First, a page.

All-Season Vs. Winter Tires
Having the right tires on your vehicle is crucial for safe driving, and at no other time are the right tires more important than during winter. Is it good enough to keep your all-seasons on during winter, or should you be switching to winter tires?
The truth is that, in Canada, all-season tires are just not up for the job. The cold, snowy, and wet conditions that drivers face from coast to coast require tires that are specially made to deal with such conditions.
All-Season Tires: Truly for All Seasons?
All-season tires offer perfectly good performance during the warmer months of the year. From when it begins to warm up in the spring time to when it starts to cool down in the fall, all-season tires can help you safely navigate a variety of roads and road conditions.
The main issue with all-season tires is that their performance sharply declines once temperatures dip below 7°C. Once it falls below 7°C, the rubber in all-season tires becomes much more rigid. Driving with a rigid tire means driving with far less traction, as the tire can no longer grip the road very well. All-season tires are much better thought of as warmer-season tires.
Winter Tires for Winter Weather
Just as you start wearing your specially designed and extra-grip boots when the temperatures drop and the ground becomes slippery, so should you be putting winter tires on your vehicle. Winter tires can do a much better job of keeping you safe because they are designed with winter driving conditions in mind. They can be identified by the symbol of a snowflake inside of a mountain.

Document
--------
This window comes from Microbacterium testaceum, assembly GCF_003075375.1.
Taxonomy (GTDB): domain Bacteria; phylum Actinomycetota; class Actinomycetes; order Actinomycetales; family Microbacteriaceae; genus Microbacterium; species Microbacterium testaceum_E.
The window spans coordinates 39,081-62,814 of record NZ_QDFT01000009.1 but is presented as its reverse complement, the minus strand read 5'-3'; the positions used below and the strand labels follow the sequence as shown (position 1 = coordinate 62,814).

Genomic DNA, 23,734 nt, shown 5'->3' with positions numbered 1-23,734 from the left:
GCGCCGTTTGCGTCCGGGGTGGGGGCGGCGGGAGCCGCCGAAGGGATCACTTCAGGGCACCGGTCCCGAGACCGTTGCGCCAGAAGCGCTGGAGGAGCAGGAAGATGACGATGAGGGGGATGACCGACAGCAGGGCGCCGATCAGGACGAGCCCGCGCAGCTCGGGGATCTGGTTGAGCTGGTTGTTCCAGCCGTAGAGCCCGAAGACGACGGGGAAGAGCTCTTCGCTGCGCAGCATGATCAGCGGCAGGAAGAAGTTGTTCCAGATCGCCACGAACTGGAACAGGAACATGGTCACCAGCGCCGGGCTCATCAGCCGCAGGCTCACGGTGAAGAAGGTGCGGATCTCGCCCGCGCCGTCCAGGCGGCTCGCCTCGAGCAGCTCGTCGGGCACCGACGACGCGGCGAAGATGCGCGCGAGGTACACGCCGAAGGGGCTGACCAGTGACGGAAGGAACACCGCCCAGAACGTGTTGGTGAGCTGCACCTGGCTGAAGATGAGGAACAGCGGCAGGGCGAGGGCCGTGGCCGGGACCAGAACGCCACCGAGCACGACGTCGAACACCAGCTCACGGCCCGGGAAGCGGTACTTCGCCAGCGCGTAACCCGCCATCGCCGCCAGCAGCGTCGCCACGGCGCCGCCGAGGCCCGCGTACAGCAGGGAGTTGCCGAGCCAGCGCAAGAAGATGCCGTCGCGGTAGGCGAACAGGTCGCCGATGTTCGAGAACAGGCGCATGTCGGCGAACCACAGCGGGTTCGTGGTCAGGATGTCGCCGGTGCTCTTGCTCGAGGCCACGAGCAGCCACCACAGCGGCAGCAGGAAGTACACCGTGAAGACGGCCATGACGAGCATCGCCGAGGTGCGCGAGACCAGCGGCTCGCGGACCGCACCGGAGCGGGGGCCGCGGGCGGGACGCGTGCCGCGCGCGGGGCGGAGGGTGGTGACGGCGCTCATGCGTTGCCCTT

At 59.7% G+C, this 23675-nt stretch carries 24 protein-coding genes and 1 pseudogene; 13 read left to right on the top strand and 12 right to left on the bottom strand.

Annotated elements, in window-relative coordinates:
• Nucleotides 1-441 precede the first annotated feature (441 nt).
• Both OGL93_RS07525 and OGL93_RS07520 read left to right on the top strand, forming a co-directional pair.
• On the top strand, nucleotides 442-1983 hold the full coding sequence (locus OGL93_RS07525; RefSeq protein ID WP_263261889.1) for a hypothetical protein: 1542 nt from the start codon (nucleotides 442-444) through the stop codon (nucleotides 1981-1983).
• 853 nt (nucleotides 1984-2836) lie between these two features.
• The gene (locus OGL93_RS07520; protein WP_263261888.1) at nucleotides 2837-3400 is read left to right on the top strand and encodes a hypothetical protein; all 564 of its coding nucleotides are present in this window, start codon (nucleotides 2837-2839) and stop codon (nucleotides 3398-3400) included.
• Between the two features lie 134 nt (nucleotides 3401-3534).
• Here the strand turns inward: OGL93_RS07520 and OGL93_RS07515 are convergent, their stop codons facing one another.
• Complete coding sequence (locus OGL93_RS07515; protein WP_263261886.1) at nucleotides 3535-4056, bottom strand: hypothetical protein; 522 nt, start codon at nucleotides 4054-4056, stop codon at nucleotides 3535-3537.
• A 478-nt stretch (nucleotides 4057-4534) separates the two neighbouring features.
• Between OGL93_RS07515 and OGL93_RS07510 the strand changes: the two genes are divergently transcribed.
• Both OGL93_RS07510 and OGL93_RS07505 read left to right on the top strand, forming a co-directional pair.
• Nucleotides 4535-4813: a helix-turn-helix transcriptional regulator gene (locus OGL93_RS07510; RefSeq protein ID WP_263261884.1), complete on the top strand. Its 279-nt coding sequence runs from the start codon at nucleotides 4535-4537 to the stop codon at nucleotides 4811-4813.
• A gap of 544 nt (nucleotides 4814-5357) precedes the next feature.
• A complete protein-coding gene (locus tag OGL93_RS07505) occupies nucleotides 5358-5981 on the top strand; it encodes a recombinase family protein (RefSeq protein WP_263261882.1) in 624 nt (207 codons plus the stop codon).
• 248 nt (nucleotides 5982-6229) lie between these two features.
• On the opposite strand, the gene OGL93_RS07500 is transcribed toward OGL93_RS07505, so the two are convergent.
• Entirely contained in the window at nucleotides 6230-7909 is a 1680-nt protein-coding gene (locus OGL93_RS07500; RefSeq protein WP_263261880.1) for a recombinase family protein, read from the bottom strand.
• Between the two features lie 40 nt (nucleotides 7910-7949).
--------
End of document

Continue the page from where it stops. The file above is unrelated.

Winter tires are unique because they remain flexible even when temperatures reach below 7°C due to being made of a softer rubber compound. This increased flexibility means increased traction on the road. A softer and more malleable tire is able to splay out and get a better grip on snow, ice, and pavement.
The increase in traction, in turn, translates to reduced braking distance, especially in slippery conditions. Vehicles equipped with winter tires are 40% less likely to be involved in a collision than are vehicles equipped with all-seasons. Winter tires and the traction they provide can enhance other vehicle features, such as traction control, vehicle stability assist, all-wheel drive, and anti-lock braking systems.
When compared to all-season tires, winter tires are also less likely to hydroplane. Hydroplaning occurs when a thin sheet of water lies between a tire and the pavement. Winter tires have special groves which are designed to siphon water out from under the tires and direct it away. They are also narrower in design than other tires, which allows them to keep better contact with the pavement by essentially “slicing” through any slow, water, or slush which may be in the way.
Winter Tire Use and Maintenance
The only way to ensure that you get all of the above-mentioned benefits of winter tires is to use them right. For starters, you should always install a complete set of four winter tires, instead of mixing different types together. As you would with any model of tire, take the time to check air pressure at least once a month. Before the start of every winter season, you should also check to see if the tread has worn down below the indicator markings. If yes, then it’s time for a new set.
Switching to winter tires during the winter time should be thought of as a necessity, not a suggestion. They are an important tool for enhancing safety for yourself and your passengers while you drive.